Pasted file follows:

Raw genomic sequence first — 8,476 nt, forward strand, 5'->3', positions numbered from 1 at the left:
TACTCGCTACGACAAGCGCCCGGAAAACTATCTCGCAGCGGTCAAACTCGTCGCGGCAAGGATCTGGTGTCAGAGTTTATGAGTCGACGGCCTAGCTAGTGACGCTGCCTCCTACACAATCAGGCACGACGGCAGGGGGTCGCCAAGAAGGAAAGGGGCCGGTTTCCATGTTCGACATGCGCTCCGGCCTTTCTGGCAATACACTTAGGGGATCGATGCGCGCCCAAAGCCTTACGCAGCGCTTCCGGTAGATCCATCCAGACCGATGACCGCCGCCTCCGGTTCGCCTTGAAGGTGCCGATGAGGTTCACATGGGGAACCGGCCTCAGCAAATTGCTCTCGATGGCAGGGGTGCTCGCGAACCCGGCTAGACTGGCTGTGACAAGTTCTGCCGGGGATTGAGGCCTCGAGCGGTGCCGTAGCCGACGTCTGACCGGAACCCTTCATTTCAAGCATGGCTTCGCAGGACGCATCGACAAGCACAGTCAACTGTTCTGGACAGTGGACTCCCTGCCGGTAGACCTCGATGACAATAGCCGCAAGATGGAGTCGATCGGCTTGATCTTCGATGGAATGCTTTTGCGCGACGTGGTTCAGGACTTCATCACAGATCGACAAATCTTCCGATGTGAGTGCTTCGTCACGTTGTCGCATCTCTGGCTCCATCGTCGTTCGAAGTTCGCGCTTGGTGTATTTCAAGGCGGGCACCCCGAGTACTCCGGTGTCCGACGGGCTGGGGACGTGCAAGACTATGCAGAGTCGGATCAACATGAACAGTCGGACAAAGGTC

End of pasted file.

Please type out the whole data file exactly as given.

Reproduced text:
Raw genomic sequence first — 8,476 nt, forward strand, 5'->3', positions numbered from 1 at the left:
TACTCGCTACGACAAGCGCCCGGAAAACTATCTCGCAGCGGTCAAACTCGTCGCGGCAAGGATCTGGTGTCAGAGTTTATGAGTCGACGGCCTAGCTAGTGACGCTGCCTCCTACACAATCAGGCACGACGGCAGGGGGTCGCCAAGAAGGAAAGGGGCCGGTTTCCATGTTCGACATGCGCTCCGGCCTTTCTGGCAATACACTTAGGGGATCGATGCGCGCCCAAAGCCTTACGCAGCGCTTCCGGTAGATCCATCCAGACCGATGACCGCCGCCTCCGGTTCGCCTTGAAGGTGCCGATGAGGTTCACATGGGGAACCGGCCTCAGCAAATTGCTCTCGATGGCAGGGGTGCTCGCGAACCCGGCTAGACTGGCTGTGACAAGTTCTGCCGGGGATTGAGGCCTCGAGCGGTGCCGTAGCCGACGTCTGACCGGAACCCTTCATTTCAAGCATGGCTTCGCAGGACGCATCGACAAGCACAGTCAACTGTTCTGGACAGTGGACTCCCTGCCGGTAGACCTCGATGACAATAGCCGCAAGATGGAGTCGATCGGCTTGATCTTCGATGGAATGCTTTTGCGCGACGTGGTTCAGGACTTCATCACAGATCGACAAATCTTCCGATGTGAGTGCTTCGTCACGTTGTCGCATCTCTGGCTCCATCGTCGTTCGAAGTTCGCGCTTGGTGTATTTCAAGGCGGGCACCCCGAGTACTCCGGTGTCCGACGGGCTGGGGACGTGCAAGACTATGCAGAGTCGGATCAACATGAACAGTCGGACAAAGGTC